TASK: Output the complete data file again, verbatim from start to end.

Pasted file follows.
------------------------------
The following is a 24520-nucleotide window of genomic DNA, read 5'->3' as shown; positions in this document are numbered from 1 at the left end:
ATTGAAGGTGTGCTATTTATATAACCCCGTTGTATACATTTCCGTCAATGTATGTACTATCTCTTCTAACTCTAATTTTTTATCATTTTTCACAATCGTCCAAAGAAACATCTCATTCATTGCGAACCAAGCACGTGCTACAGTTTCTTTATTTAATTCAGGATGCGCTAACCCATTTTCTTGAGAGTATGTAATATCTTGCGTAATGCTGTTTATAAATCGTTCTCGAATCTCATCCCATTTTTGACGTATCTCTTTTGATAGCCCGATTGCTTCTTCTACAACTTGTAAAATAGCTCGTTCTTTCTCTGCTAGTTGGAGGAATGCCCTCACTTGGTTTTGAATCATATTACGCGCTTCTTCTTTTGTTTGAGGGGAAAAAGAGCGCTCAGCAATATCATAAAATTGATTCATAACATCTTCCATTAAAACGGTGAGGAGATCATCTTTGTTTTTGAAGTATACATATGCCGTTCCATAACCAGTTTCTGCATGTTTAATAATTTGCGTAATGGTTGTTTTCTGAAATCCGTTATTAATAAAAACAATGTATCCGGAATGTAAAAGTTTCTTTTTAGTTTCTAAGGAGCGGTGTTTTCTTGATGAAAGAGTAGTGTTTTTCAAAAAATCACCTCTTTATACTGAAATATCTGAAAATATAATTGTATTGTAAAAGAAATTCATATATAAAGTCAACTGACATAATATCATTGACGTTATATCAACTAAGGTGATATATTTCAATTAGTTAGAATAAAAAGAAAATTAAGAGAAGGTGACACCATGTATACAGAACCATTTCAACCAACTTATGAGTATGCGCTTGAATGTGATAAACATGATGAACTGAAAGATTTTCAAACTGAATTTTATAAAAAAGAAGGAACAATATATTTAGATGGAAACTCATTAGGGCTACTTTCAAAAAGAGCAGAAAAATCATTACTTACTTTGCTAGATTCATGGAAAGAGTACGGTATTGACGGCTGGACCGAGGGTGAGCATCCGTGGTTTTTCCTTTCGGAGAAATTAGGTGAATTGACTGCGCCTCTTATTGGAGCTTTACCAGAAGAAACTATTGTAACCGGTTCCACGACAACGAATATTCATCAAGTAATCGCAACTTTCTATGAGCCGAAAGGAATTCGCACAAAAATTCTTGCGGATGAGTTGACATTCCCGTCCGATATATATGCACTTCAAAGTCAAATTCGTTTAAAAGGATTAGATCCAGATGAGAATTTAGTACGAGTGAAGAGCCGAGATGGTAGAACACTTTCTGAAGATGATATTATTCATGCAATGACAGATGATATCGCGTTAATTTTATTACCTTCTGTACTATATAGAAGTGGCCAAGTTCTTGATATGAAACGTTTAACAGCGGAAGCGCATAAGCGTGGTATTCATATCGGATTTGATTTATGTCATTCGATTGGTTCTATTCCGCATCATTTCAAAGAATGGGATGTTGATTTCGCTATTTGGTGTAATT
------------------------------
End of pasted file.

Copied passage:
The following is a 24520-nucleotide window of genomic DNA, read 5'->3' as shown; positions in this document are numbered from 1 at the left end:
ATTGAAGGTGTGCTATTTATATAACCCCGTTGTATACATTTCCGTCAATGTATGTACTATCTCTTCTAACTCTAATTTTTTATCATTTTTCACAATCGTCCAAAGAAACATCTCATTCATTGCGAACCAAGCACGTGCTACAGTTTCTTTATTTAATTCAGGATGCGCTAACCCATTTTCTTGAGAGTATGTAATATCTTGCGTAATGCTGTTTATAAATCGTTCTCGAATCTCATCCCATTTTTGACGTATCTCTTTTGATAGCCCGATTGCTTCTTCTACAACTTGTAAAATAGCTCGTTCTTTCTCTGCTAGTTGGAGGAATGCCCTCACTTGGTTTTGAATCATATTACGCGCTTCTTCTTTTGTTTGAGGGGAAAAAGAGCGCTCAGCAATATCATAAAATTGATTCATAACATCTTCCATTAAAACGGTGAGGAGATCATCTTTGTTTTTGAAGTATACATATGCCGTTCCATAACCAGTTTCTGCATGTTTAATAATTTGCGTAATGGTTGTTTTCTGAAATCCGTTATTAATAAAAACAATGTATCCGGAATGTAAAAGTTTCTTTTTAGTTTCTAAGGAGCGGTGTTTTCTTGATGAAAGAGTAGTGTTTTTCAAAAAATCACCTCTTTATACTGAAATATCTGAAAATATAATTGTATTGTAAAAGAAATTCATATATAAAGTCAACTGACATAATATCATTGACGTTATATCAACTAAGGTGATATATTTCAATTAGTTAGAATAAAAAGAAAATTAAGAGAAGGTGACACCATGTATACAGAACCATTTCAACCAACTTATGAGTATGCGCTTGAATGTGATAAACATGATGAACTGAAAGATTTTCAAACTGAATTTTATAAAAAAGAAGGAACAATATATTTAGATGGAAACTCATTAGGGCTACTTTCAAAAAGAGCAGAAAAATCATTACTTACTTTGCTAGATTCATGGAAAGAGTACGGTATTGACGGCTGGACCGAGGGTGAGCATCCGTGGTTTTTCCTTTCGGAGAAATTAGGTGAATTGACTGCGCCTCTTATTGGAGCTTTACCAGAAGAAACTATTGTAACCGGTTCCACGACAACGAATATTCATCAAGTAATCGCAACTTTCTATGAGCCGAAAGGAATTCGCACAAAAATTCTTGCGGATGAGTTGACATTCCCGTCCGATATATATGCACTTCAAAGTCAAATTCGTTTAAAAGGATTAGATCCAGATGAGAATTTAGTACGAGTGAAGAGCCGAGATGGTAGAACACTTTCTGAAGATGATATTATTCATGCAATGACAGATGATATCGCGTTAATTTTATTACCTTCTGTACTATATAGAAGTGGCCAAGTTCTTGATATGAAACGTTTAACAGCGGAAGCGCATAAGCGTGGTATTCATATCGGATTTGATTTATGTCATTCGATTGGTTCTATTCCGCATCATTTCAAAGAATGGGATGTTGATTTCGCTATTTGGTGTAATT